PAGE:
Back in Warsaw, Schuman has big plans.
He wants to transform the semi-suburban house of worship into a major cultural and religious center offering Torah study, Talmud classes, an adult bar mitzvah program, rigorous conversion procedures, courses in modern Hebrew and poetry reading/coffee house sessions.
“We are currently doing a Jews in cinema series with pictures like ‘Frisco Kid,’ ‘Annie Hall’ and ‘Duck Soup,’ ” said Schuman, who according to his blog, http://joo.com.pl/rabbis_blog/ploneissue_view, is a “frustrated vaudevillian, actor-writer and Yiddisher tumbler.”
“Of course my real mission is to build a movement,” Schuman told JTA.
Schuman served for years in Altoona, Pa. “I was anxious for a new experience and as a culture vulture, I am much more at home in Warsaw which seems just like New York, than in western Pennsylvania.”
Schuman, 58 and single, has the kind of zeal, charisma and New York chutzpah that some observers have intimated might create some headaches for Schudrich in an environment with few Jews, questions about pluralism and a history of infighting.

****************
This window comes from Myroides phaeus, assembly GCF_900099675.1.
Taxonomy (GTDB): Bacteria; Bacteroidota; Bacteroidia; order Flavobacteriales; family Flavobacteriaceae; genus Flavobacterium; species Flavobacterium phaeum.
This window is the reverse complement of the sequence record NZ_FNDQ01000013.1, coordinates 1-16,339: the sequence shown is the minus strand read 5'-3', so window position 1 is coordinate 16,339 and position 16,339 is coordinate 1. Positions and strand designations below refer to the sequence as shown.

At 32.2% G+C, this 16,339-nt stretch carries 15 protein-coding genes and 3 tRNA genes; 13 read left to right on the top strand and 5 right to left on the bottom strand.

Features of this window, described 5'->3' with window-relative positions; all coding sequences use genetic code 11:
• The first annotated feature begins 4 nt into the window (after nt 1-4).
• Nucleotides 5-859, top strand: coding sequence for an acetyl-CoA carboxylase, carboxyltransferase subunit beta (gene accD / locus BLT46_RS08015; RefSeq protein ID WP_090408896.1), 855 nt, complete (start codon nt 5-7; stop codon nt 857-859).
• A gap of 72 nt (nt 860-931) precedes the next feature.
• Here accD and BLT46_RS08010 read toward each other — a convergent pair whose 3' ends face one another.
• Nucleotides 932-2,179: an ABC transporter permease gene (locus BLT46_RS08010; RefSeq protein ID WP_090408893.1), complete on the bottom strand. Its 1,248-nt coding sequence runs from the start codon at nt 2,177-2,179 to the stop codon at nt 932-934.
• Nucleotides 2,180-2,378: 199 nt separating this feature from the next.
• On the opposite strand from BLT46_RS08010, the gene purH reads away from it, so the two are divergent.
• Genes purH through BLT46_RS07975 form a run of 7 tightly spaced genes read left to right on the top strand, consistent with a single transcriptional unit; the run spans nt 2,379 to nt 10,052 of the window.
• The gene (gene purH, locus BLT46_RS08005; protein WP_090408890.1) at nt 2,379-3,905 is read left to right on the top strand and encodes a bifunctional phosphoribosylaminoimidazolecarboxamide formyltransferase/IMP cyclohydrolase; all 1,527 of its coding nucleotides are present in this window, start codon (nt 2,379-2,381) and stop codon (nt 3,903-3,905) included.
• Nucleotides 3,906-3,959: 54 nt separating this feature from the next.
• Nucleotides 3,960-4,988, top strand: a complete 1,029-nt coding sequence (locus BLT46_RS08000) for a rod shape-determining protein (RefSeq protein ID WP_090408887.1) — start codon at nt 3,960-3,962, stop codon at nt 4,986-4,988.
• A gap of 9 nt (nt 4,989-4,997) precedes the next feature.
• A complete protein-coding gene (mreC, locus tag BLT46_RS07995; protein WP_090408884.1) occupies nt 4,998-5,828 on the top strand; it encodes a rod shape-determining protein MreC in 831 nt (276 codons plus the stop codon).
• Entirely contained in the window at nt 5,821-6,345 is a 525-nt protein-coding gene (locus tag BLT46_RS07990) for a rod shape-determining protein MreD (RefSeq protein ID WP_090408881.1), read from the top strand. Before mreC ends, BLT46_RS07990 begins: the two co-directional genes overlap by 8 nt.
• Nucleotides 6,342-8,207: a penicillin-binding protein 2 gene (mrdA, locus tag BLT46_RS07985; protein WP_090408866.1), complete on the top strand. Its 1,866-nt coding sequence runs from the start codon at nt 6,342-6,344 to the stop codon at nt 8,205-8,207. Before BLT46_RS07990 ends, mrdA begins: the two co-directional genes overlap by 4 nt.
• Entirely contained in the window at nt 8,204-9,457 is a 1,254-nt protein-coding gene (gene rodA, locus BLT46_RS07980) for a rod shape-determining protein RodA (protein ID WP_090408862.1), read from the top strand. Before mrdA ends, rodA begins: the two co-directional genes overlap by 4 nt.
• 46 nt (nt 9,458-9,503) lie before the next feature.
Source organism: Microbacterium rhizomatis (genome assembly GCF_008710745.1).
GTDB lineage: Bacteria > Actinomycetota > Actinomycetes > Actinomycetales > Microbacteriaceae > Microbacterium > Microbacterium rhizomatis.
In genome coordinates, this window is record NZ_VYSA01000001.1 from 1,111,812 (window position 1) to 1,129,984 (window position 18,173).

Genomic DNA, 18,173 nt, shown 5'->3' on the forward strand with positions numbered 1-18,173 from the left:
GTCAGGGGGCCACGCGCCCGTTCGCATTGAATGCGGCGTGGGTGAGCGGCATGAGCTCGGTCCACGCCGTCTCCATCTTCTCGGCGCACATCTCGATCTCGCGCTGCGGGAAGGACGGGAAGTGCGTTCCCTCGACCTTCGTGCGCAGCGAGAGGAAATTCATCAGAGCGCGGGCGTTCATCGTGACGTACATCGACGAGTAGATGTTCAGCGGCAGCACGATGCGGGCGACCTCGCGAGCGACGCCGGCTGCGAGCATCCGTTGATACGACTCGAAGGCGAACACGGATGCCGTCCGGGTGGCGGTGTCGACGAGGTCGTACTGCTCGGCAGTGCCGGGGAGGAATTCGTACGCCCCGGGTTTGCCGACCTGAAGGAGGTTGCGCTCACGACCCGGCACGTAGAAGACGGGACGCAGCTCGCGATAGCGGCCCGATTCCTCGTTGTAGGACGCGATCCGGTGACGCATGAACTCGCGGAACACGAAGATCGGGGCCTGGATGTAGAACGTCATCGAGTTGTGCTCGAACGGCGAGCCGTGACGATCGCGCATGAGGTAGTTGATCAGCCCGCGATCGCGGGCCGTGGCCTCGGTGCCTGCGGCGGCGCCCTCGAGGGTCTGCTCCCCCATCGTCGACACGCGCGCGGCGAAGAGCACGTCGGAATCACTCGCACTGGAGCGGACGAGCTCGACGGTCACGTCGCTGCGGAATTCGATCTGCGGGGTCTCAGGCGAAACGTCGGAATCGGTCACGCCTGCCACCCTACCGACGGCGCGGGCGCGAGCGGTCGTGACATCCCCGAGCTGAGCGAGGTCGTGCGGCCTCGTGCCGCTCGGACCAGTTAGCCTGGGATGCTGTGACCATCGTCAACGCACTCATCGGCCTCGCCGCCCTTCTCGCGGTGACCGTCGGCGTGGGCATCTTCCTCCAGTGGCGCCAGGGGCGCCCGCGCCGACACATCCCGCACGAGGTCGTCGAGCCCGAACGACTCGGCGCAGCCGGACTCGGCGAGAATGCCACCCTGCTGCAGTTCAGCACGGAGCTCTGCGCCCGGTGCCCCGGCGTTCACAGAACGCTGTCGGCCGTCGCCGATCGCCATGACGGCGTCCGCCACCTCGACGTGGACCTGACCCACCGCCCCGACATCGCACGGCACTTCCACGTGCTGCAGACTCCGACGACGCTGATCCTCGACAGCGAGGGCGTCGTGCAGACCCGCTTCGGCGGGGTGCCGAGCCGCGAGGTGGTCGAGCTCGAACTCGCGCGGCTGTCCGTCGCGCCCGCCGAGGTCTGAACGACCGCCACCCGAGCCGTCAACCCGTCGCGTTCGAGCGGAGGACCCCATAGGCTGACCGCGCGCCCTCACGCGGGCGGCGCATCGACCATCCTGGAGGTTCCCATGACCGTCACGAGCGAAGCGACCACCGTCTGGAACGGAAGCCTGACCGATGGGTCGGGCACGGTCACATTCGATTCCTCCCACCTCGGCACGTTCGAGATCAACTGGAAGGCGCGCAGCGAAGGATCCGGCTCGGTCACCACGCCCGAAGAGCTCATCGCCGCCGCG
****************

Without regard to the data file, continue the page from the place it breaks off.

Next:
But both men have expressed a desire to work together.
As for having some competition, Schudrich said, “It’s delightful to have a normal Jewish problem, not a post-Holocaust problem or a post-Communist problem. After so many years of dealing with that, just having the normal tensions and the fighting and the cooperation that comes with it, it’s like, Wow, we’re almost normal.”